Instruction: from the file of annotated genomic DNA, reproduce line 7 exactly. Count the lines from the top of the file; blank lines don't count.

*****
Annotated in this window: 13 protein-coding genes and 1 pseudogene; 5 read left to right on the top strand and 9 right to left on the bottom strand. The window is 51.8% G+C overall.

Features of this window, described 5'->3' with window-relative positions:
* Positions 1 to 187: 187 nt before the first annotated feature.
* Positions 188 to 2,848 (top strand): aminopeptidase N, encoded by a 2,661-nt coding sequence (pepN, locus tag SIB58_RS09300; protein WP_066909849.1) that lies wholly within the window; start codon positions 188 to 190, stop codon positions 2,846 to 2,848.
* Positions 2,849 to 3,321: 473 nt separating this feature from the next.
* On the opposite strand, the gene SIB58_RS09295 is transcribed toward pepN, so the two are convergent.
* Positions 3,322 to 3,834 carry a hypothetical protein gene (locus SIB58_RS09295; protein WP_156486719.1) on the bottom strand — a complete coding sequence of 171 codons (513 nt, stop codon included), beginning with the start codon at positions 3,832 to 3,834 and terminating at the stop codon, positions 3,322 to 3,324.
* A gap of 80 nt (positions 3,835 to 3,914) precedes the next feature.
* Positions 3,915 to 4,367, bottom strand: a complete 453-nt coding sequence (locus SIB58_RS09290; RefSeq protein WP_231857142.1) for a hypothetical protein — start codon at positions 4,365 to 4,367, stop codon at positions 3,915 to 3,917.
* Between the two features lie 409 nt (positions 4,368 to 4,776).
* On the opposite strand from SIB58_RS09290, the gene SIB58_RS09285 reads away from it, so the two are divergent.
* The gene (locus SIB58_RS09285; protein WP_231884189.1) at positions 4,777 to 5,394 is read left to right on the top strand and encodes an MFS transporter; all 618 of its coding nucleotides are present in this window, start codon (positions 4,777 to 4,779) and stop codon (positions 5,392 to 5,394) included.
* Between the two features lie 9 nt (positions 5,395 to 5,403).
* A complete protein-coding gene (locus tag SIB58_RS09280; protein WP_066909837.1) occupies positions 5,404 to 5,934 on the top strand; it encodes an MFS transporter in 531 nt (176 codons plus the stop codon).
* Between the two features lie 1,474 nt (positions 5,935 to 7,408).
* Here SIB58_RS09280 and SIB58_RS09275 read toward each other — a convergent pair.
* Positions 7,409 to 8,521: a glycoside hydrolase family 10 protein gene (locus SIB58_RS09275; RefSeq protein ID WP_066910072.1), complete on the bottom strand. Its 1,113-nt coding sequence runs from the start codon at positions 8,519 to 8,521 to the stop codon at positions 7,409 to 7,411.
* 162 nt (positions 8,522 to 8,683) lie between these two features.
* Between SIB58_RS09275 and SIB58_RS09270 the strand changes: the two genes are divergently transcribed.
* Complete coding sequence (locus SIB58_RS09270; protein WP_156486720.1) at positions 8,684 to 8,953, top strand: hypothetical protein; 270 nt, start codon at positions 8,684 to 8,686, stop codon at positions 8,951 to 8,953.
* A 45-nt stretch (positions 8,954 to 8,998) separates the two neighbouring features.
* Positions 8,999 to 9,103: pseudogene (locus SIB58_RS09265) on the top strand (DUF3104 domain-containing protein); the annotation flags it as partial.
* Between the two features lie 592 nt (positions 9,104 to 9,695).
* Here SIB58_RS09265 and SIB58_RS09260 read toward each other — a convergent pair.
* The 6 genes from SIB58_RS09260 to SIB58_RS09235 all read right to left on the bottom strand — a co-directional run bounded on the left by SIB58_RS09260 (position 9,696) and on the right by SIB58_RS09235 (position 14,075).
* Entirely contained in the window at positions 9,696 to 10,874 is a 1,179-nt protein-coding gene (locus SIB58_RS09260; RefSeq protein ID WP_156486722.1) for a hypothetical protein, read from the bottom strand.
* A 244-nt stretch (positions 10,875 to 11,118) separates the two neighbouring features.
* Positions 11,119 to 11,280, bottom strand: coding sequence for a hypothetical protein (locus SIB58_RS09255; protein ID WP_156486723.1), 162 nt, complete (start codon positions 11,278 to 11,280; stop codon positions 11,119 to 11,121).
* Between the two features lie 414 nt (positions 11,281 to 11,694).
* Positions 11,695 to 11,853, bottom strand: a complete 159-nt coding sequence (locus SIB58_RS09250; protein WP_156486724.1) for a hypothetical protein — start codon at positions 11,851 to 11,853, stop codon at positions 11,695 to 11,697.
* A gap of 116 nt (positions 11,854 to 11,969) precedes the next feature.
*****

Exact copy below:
* Positions 3,322 to 3,834 carry a hypothetical protein gene (locus SIB58_RS09295; protein WP_156486719.1) on the bottom strand — a complete coding sequence of 171 codons (513 nt, stop codon included), beginning with the start codon at positions 3,832 to 3,834 and terminating at the stop codon, positions 3,322 to 3,324.